Climate change updates
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FTSE 100 bases have been encouraged to join the net targets as part of a final push this autumn by the government to gather corporate support for global targets ahead of the COP26 climate conference in Scotland.
Andrew Griffith, the UK’s net business champion, wrote to the FTSE 100 CEOs that they were a ‘real necessity’ for companies to set net targets.
In the letter seen by the Financial Times, Griffith said he wanted to make it clear that the ‘race to zero’ campaign – the UN’s aim to achieve a net carbon emission by 2050 – was the ‘characteristic’ of the British government. fully behind for the largest companies ”.
Griffith told the FT that big business ‘has the responsibility to provide guidance on the climate’ and that they are all aiming to set a race to zero targets.
He added that “with about 70 days to go until the British COP26 climate summit, I have written to CEOs with a clear message that it is now time to get on board”.
The UK became the first major economy in 2019 to set a net zero-emission target in the law by 2050, although the run-up to COP26 did not experience any problems as some senior Conservative MPs expressed concern about the cost to poorer households to go to green energy.
The government has also been criticized for repeated delays in publishing key decarbonisation strategies, including plans for the housing sector and a review by the Treasury of where the cost of net zero will fall.
Nearly half of the FTSE 100 have so far joined the race to zero campaign, and more than half have reported by value. AstraZeneca, BT, Vodafone, J Sainsbury’s and Unilever are among the 47 companies that have made net zero plans.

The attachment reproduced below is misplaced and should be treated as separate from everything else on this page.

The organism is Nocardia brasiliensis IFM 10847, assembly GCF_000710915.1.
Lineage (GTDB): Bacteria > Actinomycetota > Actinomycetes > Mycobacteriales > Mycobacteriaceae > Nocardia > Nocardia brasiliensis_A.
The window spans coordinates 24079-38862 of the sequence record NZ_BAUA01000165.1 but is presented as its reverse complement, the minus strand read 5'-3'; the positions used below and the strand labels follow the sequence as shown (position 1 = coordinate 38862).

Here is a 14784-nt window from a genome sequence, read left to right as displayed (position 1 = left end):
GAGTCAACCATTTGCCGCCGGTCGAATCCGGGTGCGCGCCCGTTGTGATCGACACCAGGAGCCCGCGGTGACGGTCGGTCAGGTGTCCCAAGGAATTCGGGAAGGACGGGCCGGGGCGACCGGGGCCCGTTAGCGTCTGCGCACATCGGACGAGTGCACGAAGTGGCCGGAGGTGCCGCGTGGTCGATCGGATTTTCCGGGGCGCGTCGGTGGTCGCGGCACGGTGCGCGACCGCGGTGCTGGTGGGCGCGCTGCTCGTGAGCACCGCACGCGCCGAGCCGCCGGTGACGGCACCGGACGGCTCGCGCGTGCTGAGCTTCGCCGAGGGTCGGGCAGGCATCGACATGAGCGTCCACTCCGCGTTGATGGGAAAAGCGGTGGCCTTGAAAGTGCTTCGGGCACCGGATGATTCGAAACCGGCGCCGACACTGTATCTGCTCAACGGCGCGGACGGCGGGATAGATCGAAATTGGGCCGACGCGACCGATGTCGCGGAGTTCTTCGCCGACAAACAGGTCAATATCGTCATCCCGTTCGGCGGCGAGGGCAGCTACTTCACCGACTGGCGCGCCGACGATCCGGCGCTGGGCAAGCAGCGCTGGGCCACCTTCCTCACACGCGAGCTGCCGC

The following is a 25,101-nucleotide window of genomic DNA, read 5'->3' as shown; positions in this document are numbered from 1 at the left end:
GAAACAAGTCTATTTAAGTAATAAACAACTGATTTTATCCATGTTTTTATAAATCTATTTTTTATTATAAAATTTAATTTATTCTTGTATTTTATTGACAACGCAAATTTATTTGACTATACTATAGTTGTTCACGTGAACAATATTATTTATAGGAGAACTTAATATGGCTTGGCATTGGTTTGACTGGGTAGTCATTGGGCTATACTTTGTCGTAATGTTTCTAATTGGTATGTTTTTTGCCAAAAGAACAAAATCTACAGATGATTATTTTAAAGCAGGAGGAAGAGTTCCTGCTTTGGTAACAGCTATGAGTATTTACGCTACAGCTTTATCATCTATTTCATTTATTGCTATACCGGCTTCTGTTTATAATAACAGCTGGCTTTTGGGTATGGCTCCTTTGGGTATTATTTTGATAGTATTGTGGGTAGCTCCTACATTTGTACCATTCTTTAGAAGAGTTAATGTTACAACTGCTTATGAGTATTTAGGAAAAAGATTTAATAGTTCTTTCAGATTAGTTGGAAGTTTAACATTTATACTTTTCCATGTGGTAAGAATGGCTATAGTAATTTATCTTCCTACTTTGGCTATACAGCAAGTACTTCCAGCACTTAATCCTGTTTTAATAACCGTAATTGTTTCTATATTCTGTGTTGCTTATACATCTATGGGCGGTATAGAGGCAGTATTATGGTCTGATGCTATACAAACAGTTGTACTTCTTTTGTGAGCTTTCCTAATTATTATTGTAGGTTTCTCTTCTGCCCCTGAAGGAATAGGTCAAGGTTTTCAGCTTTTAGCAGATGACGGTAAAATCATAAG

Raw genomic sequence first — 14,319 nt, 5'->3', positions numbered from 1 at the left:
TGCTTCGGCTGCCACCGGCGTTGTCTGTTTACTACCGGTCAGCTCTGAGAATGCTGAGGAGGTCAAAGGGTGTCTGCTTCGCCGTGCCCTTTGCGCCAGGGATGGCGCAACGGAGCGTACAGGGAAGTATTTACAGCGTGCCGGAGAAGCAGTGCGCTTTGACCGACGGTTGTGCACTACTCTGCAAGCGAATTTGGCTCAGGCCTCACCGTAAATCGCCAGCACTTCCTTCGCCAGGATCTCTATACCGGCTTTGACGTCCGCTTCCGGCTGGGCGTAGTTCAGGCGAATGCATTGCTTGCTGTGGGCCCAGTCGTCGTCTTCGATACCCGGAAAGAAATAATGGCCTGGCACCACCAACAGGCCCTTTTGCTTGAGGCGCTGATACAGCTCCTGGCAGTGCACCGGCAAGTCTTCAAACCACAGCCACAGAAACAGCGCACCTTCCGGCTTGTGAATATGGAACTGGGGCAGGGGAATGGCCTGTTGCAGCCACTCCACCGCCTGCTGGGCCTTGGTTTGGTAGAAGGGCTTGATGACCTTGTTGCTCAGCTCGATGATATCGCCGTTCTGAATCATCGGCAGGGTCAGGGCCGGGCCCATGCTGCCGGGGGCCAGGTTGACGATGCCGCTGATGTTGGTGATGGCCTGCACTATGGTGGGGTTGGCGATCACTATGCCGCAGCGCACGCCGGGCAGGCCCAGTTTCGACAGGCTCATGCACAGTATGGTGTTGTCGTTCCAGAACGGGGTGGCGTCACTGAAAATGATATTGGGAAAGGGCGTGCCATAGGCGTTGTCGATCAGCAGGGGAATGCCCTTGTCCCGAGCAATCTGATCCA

This is an increase from the 30 companies that signed up in March this year, but the majority of the largest companies in the UK have yet to act despite a year-long campaign to solicit their involvement.
Griffith, a Member of Parliament and former No. 10 adviser, became the UK net business champion in November to encourage the industry to make credible net plans by 2050 or earlier.
In the letter, the former Sky CEO said that it is also possible to make the promise now, even if it takes another year or two to finalize detailed plans.
Griffith said he encouraged business to seize the economic opportunity offered by the net transition, and warned that it was a time when ‘we could not take it for granted that business by all in society as a force for good ‘is not considered.
Additional post by Camilla Hodgson in London